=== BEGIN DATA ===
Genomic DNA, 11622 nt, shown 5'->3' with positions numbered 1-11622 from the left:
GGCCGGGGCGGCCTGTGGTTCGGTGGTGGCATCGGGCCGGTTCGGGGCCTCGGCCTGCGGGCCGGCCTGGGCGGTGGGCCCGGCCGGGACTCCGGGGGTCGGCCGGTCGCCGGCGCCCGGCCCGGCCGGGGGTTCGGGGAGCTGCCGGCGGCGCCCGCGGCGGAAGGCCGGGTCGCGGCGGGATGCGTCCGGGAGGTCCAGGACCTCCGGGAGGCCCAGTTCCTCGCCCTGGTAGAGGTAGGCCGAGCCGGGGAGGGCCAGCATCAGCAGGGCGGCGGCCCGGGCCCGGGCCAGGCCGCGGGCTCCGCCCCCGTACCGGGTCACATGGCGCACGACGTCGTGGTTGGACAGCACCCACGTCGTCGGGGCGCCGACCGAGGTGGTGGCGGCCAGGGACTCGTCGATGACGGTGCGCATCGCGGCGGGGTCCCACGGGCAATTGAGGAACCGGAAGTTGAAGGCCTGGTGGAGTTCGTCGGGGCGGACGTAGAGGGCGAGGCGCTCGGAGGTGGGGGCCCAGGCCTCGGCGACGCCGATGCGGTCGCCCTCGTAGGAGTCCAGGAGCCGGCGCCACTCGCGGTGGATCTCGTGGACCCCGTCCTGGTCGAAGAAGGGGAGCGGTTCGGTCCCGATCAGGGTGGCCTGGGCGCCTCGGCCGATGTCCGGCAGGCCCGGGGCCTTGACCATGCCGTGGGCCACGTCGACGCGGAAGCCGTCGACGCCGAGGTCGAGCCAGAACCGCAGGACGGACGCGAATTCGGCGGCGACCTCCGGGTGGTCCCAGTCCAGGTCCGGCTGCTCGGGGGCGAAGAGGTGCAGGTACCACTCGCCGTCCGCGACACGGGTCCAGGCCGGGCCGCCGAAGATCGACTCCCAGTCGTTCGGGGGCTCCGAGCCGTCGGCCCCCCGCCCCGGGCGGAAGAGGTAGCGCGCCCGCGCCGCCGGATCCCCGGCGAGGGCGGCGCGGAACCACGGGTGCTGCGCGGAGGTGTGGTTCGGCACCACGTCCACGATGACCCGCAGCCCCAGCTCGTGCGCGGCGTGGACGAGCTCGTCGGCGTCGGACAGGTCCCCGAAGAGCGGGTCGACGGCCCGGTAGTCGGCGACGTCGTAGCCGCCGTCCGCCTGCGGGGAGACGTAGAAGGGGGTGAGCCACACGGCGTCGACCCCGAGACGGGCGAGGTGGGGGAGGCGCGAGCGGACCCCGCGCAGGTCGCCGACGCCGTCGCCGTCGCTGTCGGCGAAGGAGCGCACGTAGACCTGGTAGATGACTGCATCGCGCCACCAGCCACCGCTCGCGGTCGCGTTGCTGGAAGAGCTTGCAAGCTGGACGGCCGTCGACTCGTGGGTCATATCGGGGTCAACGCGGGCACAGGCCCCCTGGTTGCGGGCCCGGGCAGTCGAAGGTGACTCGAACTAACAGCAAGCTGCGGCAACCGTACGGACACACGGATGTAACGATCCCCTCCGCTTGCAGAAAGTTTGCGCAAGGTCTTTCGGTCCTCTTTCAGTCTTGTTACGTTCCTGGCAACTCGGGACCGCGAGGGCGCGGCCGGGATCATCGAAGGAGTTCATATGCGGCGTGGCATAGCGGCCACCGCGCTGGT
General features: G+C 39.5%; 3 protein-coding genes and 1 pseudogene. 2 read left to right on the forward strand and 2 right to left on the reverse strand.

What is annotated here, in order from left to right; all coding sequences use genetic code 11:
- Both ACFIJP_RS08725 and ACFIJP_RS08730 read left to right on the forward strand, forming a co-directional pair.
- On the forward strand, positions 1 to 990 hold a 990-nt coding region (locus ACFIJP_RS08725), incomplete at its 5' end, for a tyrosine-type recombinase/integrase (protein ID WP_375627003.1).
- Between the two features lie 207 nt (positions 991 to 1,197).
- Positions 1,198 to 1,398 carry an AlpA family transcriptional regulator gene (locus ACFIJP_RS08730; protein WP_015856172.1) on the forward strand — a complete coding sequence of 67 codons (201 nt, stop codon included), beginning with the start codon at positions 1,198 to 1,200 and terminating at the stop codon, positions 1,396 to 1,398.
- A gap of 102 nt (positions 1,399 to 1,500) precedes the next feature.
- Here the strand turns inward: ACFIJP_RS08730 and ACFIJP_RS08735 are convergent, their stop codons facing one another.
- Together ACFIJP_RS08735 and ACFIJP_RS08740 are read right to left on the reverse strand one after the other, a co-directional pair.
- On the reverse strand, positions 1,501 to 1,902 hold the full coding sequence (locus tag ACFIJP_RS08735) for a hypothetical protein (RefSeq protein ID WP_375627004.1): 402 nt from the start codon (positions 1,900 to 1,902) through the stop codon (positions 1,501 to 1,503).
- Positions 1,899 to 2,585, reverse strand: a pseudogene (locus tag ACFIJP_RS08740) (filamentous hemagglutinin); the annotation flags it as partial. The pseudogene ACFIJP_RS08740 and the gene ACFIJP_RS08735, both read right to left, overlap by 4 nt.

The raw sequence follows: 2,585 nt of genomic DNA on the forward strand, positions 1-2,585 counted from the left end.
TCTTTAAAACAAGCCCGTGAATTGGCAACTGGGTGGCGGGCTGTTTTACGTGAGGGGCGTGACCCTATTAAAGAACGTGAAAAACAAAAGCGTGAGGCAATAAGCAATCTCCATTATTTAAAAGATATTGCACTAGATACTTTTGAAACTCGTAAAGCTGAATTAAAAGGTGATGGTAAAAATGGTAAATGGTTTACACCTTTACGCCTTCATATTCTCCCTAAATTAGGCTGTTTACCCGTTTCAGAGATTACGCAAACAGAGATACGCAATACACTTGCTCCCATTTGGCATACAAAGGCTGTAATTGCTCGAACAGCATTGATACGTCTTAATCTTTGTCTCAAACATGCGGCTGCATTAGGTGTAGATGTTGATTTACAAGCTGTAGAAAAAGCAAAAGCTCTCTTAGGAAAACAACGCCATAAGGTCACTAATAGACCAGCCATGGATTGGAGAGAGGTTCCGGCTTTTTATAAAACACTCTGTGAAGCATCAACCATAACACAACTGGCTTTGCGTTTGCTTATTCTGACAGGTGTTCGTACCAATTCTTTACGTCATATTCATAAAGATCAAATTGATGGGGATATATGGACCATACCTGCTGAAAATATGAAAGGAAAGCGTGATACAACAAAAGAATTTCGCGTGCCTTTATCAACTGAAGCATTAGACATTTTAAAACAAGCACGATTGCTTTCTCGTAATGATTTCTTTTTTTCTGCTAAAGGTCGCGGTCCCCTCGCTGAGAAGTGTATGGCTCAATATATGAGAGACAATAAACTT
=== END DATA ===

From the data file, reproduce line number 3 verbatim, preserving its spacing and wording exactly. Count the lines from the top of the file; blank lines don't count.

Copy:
General features: G+C 39.5%; 3 protein-coding genes and 1 pseudogene. 2 read left to right on the forward strand and 2 right to left on the reverse strand.